Back when I had more hair than now, I can remember implementing The Food Security Act of 1985. One of the major changes to farm programs was the introduction of Conservation Compliance on Highly Erodible Land and Wetlands.
Eligibility for FSA (ASCS then) and NRCS (SCS) programs required producers to have a conservation plan in order to plant on Highly Erodible Land (HEL) and had restrictions on planting on soils determined to be wetlands.
This was a hot topic then and, as an agency, we watched over this like a hawk. When producers picked up a new farm, we would require them to meet with the local district conservationist and get a plan, specific to them, for planting on this type of ground. We set flags so that payments couldn’t be made until this act was completed.
About 96 percent of the farms nationwide got plans and everybody felt good about this, including Congress. All the conservation problems were solved.
In time, rules were changed and someone with a grade scale higher than mine made the decision that once a plan was written it would stay with the farm and it became the producer’s responsibility to find out what the plan was and if he couldn’t follow it, he was responsible to get a new one. Producers were also allowed to follow their own conservation system.
Each year, producers would come in and sign their AD-1026 forms, a certification that they were in compliance with Conservation Compliance on all the land they operated. It became almost a cursory signing. No one was ever really spot checked in depth.
Let’s fast forward to today. When corn and beans reached $7 and $14 a bushel, respectively, a lot of ground that used to set idle started getting farmed. Farmers had money for tile and places that used to be too wet started getting farmed. Ground was being cleared and trees were being dozed out and new ground was coming into production.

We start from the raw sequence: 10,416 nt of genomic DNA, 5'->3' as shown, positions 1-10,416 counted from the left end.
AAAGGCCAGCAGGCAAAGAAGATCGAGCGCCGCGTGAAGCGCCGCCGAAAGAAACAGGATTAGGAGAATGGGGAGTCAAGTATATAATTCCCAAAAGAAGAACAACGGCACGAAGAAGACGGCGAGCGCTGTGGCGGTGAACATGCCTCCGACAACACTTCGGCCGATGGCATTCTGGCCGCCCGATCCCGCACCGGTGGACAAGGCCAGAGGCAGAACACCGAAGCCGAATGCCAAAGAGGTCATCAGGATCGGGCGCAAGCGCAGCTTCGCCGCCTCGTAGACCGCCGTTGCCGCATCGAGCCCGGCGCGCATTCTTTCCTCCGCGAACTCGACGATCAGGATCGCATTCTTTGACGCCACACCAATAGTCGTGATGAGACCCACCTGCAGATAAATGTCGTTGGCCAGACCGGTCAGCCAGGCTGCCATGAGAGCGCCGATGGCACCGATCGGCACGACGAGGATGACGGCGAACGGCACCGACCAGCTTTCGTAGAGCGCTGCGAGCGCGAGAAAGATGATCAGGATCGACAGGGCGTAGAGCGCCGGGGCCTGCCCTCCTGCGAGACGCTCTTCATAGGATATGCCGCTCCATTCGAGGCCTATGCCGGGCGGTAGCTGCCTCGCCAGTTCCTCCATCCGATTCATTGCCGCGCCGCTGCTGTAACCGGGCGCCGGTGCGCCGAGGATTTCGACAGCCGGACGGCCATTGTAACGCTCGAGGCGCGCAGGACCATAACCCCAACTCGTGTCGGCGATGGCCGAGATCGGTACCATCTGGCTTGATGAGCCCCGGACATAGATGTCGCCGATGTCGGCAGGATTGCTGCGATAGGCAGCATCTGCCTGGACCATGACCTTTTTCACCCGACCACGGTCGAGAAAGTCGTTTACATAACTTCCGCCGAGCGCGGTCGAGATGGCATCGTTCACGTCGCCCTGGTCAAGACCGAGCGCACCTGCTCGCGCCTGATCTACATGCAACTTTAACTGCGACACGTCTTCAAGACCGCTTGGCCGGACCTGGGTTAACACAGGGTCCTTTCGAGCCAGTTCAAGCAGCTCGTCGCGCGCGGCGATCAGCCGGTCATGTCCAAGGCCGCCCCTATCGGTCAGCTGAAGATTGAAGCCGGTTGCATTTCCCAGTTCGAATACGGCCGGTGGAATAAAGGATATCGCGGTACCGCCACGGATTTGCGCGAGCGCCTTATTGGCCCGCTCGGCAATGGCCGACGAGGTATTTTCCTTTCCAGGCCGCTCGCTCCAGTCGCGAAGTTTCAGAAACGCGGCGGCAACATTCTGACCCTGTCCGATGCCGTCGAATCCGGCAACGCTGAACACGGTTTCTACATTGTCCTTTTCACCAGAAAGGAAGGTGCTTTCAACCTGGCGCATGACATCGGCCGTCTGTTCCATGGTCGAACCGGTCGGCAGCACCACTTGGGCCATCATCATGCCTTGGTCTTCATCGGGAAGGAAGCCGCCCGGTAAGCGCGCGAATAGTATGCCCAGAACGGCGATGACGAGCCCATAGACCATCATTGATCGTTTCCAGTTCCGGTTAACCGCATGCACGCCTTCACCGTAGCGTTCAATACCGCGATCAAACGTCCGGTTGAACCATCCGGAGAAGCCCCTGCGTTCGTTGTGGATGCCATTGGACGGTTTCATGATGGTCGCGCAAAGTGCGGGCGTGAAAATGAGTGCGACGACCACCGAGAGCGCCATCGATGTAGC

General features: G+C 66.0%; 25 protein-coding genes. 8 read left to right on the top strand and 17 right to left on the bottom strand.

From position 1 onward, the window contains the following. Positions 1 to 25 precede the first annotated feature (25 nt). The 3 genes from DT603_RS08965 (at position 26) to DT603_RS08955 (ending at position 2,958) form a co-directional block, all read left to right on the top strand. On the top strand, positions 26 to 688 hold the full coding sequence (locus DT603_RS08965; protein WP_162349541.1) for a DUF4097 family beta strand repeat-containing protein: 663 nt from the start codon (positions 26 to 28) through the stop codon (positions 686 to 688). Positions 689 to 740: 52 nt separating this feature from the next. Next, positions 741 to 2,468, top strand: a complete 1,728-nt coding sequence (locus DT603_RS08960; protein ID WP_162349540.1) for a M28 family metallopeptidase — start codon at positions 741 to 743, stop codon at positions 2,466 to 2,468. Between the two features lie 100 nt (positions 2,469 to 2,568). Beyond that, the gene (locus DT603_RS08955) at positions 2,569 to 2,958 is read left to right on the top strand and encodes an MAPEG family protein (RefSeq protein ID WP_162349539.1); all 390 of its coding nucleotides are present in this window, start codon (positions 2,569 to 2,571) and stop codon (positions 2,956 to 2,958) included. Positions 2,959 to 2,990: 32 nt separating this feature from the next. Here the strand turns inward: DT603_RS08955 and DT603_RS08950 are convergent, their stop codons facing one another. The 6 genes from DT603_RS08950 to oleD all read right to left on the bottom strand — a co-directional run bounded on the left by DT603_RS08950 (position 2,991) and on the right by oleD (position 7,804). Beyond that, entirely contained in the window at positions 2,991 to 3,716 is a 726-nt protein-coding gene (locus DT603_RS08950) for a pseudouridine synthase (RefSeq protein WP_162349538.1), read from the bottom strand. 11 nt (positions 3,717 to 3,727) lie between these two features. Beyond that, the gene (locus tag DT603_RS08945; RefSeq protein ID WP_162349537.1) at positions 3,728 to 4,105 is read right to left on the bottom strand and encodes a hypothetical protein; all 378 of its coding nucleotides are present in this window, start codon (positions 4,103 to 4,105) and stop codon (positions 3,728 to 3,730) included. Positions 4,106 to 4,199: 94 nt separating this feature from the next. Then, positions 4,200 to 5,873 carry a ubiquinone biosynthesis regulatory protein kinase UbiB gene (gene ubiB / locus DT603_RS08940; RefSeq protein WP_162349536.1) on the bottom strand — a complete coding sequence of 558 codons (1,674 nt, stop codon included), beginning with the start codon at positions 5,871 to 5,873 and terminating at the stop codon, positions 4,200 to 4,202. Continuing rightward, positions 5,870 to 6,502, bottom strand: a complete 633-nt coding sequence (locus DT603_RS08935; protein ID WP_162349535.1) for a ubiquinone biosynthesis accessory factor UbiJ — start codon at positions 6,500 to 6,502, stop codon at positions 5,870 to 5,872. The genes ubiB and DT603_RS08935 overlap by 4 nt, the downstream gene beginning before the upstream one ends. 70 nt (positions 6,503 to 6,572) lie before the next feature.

This also seems to correspond with the extreme downpours that we now seem to get. It no longer rains on my farm, it pours.
At the same time, someone in Washington decided that more spot checking for conservation compliance needed to be done and nationally they started sending down selected farms. Guess what? We started finding producers out of compliance.
Penalties for violations can be anywhere from hurtful to downright pocket book breaking. The new farm bill (2014 crop year) also increased the ante by requiring that not only are FSA and NRCS programs subject to this provision, they have also added producers who get crop insurance. Failure to comply on a farm that has 200 acres of corn and a disastrous yield and losing your crop insurance payment is no joy in my book.
What you should know
Here are a few tips to keep in mind to help avoid this situation.
- Many counties within the Muskingum Watershed Conservancy District watershed have been getting grants to fall seed rye on highly erodible land. Bean stubble and corn silage ground doesn’t provide much residue and planting a fall cover crop is a good start to keeping in compliance. Contact your local SWCD office to see if they offer this program or encourage them to.
- Also, before creating new drainage systems, leveling, dredging, land clearing and stump removal should be evaluated by NRCS before doing as such. Maintaining existing drainage systems is OK, but improving them without consulting your local NRCS is dicey at best.
- Talk with your local district conservationist about planting on highly erodible ground. Corn and bean rotations are popular and no-till is great for this situation, but sometimes it’s not going to keep you in compliance.
A few weeks ago, there was an FSA Andy article on CRP and, if I recall, waterways might have been mentioned. That’s the only way I know of stopping gully erosion.
I know landowners don’t want to sign up for stuff like that, but truthfully, it’s the best thing they could do for their land. They get cost-share payments for installing them, yearly payments and you stay in compliance. What a deal!
That’s all for now,